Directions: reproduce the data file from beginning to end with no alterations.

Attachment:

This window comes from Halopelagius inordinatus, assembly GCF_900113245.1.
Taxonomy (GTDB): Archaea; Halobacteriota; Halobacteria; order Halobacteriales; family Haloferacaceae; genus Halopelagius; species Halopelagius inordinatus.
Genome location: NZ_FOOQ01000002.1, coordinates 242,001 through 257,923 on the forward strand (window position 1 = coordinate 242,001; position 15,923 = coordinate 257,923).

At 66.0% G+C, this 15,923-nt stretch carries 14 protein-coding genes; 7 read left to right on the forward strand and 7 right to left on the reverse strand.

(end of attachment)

This window comes from Halopelagius inordinatus, assembly GCF_900113245.1.
Taxonomy (GTDB): Archaea; Halobacteriota; Halobacteria; order Halobacteriales; family Haloferacaceae; genus Halopelagius; species Halopelagius inordinatus.
Genome location: NZ_FOOQ01000002.1, coordinates 242,001 through 257,923 on the forward strand (window position 1 = coordinate 242,001; position 15,923 = coordinate 257,923).

At 66.0% G+C, this 15,923-nt stretch carries 14 protein-coding genes; 7 read left to right on the forward strand and 7 right to left on the reverse strand.